Transcendental Deductions and Presuppositions
I regard the paper appended below, published in Educational Philosophy and Theory in 1976, as one of my more important essays because it underlies all my other writings on philosophy, education and related matters.
An introduction seems necessary.
A transcendental deduction is a logical exercise that tries to get above itself to prove its conclusions are infallible. This is impossible. A deduction depends on the premises from which the argument starts. If the premises are false, no amount of logic can prove them true. For instance, if someone says ‘I am a politician and politicians always tell the truth’, he or she is trying to make a transcendental deduction which relies on the the premise, politicians always tell the truth. It is not very difficult to show that politicians are not always truthful. The logic is valid but we do not believe because we deny the premise
When we challenge the premises on which any logical deduction is based we are moving outside, or above the argument. We are, so to speak, attempting to transcend the deduction.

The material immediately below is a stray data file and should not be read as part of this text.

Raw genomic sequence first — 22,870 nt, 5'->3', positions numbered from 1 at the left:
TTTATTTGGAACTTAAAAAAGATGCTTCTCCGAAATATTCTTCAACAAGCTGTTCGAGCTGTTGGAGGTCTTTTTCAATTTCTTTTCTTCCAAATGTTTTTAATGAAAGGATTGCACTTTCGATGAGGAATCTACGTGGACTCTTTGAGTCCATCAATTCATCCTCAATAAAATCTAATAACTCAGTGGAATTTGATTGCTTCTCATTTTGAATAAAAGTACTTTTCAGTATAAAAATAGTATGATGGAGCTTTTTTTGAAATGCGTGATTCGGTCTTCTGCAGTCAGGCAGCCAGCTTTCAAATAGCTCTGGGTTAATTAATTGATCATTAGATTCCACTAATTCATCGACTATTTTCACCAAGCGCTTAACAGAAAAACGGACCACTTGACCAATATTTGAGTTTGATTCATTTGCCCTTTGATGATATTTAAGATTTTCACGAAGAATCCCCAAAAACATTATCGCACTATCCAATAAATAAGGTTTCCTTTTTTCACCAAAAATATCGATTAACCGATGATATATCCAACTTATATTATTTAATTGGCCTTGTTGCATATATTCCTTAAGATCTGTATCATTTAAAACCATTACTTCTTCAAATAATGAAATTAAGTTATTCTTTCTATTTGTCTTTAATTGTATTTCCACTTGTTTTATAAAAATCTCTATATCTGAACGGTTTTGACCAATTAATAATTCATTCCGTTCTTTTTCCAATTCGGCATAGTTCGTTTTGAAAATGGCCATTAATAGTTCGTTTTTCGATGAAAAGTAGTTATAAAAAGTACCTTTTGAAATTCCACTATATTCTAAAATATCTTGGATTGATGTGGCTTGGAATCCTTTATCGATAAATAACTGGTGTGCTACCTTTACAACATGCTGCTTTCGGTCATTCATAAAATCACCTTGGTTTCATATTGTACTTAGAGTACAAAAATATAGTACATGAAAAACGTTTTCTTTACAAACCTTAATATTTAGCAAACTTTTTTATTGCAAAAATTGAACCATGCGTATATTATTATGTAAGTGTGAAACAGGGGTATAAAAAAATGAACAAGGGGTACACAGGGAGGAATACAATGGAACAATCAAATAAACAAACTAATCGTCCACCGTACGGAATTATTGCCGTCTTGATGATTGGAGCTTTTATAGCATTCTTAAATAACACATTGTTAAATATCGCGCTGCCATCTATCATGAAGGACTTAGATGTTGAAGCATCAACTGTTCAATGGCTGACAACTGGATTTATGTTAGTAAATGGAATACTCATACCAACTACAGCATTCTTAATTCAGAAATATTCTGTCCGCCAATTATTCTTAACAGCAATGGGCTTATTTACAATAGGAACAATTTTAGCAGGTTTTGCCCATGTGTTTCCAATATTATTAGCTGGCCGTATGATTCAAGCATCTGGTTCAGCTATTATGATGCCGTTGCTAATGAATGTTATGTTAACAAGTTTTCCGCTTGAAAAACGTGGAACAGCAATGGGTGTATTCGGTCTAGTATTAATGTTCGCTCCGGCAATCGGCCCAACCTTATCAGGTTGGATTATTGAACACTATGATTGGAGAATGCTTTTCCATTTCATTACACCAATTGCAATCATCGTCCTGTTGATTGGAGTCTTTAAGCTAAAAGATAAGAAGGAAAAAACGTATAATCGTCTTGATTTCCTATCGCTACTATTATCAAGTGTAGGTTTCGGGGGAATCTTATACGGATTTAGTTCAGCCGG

By taking such an outward or upward step we become vulnerable. If any argument is to be taken seriously it must be logical or it will be nonsense. By transcending the politician’s argument we find ourselves instantly in another. Logical arguments always do depend on premises so we face the certainty that our own premises, whatever they are, will be challenged. Another transcendental step must then to be taken and again the premises will be challenged. This could, apparently go on for ever in an infinite regression which gets nowhere.
There is, however, an end to the regression. When someone makes a statement or does something deliberately , they rely on fundamental presuppositions which anyone who uses language, or behaves purposively, also relies on. To challenge the presuppositions on which language and purposive action rely, requires the challenger to make statements and do purposive things, thus demonstrating commitment to the very principles they seek to attack.
This does not and cannot prove the final truth of any premise, but it brings all humanity, and all language- using and purposively active beings, to common ground. We cannot get beyond this. There is nowhere to go further other than to the realm of no intelligible language and no purposive action.